“Witness to Christ as the Redeemer for all, while maintaining the strictest respect for religious liberty,” is advice that depends on political liberalism rather than theological liberalism. 

And my point here is political rather than religious. There is a reason Christianity and Judaism are separate religions: The truth claims of each are mutually exclusive. For Christians, the most important issue is not whether a person is good, nice, decent, or moral—it is his relationship with Jesus. And Christians and Jews disagree about the issue that is most important to Christians, the one that defines Christianity. A Christianity and a Judaism that were religiously compatible with one another would not be Christianity and Judaism—they would be diminished things. 

There are a few different ways to deal with that situation: One version of illiberalism holds that somebody wins and somebody loses, and that Christians, having the upper hand in terms of numbers and political power, are entitled to impose their religion on society at large, to whatever degree they feel necessary and with only those accommodations demanded by their own forbearance. (That this is a profoundly un-Christian attitude has not stopped many Christians from embracing it.) Another version of illiberalism disguises itself as liberalism, and it insists that both Christianity and Judaism be denuded of everything that makes each distinctive, that these and all other religions be reduced to some version of the Church of Niceness, and that this orthodoxy be imposed on society at large, through formal and informal means. Genuine liberalism takes a different approach: It takes for granted that people living in a free and open society of any meaningful size or complexity will have profound, wrenching disagreements about fundamental issues, and that the job of the state and of civic institutions (including the schools) is not to scrub religions, political platforms, and creeds of anything potentially offensive but rather to create a political space in which community life can be lived peaceably.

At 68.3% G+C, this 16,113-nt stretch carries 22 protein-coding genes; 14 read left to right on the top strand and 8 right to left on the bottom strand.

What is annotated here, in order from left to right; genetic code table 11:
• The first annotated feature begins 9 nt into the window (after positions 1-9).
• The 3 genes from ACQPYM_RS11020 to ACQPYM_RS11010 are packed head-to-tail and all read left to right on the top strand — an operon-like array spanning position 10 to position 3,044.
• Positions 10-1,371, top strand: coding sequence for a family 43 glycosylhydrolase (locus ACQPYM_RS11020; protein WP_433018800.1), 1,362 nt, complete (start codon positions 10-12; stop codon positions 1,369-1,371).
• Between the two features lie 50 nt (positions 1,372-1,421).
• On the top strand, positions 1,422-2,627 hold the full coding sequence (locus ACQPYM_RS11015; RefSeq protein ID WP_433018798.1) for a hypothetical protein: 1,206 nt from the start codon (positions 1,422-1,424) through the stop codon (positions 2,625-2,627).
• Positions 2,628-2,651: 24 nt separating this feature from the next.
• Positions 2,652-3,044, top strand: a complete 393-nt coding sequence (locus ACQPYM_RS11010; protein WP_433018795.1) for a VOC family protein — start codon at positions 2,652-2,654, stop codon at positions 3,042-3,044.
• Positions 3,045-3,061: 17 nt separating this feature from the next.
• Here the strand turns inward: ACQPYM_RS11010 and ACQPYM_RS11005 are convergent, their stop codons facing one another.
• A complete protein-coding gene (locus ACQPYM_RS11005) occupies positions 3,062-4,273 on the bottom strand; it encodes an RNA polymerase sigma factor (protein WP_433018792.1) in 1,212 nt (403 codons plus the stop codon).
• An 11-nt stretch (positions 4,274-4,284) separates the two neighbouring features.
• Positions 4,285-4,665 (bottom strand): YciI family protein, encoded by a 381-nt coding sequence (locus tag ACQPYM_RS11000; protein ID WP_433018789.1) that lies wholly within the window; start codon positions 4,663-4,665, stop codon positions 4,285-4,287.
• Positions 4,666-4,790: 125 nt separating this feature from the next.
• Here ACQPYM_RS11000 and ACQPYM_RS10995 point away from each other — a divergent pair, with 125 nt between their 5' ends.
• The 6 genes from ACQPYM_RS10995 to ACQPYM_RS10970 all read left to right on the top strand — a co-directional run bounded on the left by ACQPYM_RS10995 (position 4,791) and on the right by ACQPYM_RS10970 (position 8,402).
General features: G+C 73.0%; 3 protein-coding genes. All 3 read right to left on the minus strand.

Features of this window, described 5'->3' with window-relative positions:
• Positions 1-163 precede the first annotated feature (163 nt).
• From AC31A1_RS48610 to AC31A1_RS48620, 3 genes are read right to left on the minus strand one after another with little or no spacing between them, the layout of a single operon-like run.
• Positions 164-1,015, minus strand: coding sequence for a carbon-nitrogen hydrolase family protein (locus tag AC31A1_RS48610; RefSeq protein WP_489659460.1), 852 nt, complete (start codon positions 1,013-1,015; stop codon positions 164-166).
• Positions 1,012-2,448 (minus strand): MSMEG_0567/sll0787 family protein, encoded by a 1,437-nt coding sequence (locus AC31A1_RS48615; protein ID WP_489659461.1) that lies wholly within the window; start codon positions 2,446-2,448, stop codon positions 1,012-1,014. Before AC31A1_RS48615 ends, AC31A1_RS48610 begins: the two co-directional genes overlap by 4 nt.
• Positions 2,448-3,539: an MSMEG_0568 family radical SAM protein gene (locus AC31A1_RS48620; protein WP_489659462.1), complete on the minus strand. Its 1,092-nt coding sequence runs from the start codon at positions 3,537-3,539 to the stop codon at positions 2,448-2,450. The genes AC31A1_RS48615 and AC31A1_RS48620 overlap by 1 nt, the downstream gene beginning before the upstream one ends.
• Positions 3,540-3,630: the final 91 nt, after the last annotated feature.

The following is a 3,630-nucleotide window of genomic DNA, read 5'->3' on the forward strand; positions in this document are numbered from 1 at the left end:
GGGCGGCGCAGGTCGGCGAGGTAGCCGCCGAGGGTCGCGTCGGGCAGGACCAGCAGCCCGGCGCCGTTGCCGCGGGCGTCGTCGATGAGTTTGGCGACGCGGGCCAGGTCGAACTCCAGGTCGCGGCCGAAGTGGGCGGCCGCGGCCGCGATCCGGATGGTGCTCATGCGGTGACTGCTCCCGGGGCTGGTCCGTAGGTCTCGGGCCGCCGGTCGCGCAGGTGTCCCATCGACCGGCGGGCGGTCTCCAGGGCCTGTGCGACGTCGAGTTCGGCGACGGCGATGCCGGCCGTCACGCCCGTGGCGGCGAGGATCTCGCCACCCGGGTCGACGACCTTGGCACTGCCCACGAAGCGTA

There is more to authentic political liberalism than what the law says and what the Supreme Court will allow—it necessarily involves the cultivation of essential civic virtues oriented toward mutual respect, toleration, and a genuine appreciation for the real organic diversity of a society such as ours. There are certain civic duties that naturally fall more heavily on the majority populations (“Why is there no White History Month, huh?”) and on the dominant religious and cultural tendencies, and some civic necessities that fall in a more particular way to minority groups. (There is, after all, an entire religion founded on a very aggressive understanding of supersessionism: Islam. But we take a relatively indulgent view of minority religions, usually for good reasons.) 

In a society with real political liberalism, the question of how Christians think theologically about their Jewish neighbors is not a particularly urgent one for public life. Mature people understand that living with fundamental disagreements is part of being a good citizen: a good Christian citizen, a good Jewish citizen, a good Muslim citizen, a good atheist citizen, etc. But without that political liberalism, what you end up with is either constant bitter conflict or some kind of (ruthlessly) enforced theological and social liberalism, one that tries to deal with the disagreement by eliminating it rather than by respectfully conceding its legitimacy.

While we have enjoyed decades worth of reinforcement of the formal structures of political liberalism—thanks in no small part to the conservative legal movement’s successful advocacy of religious freedom, freedom of speech, and a robust interpretation of the constitutional bulwark of our civil rights—we have lost some of the civic and cultural buttresses of that liberalism that are necessary virtues of citizenship. And there is a certain political tendency within Christianity that has been … not particularly helpful on that front. Owens’ partisans have taken to tweeting “Christ is King” at Shapiro and other Jewish critics—a political statement rather than a religious one. 

(If you really believe that Christ is King, then act like it.)

America has always had more than its share of Jew-hating weirdos, and it still does. But we also look to the example of George Washington, who wrote to the Jewish community at Newport: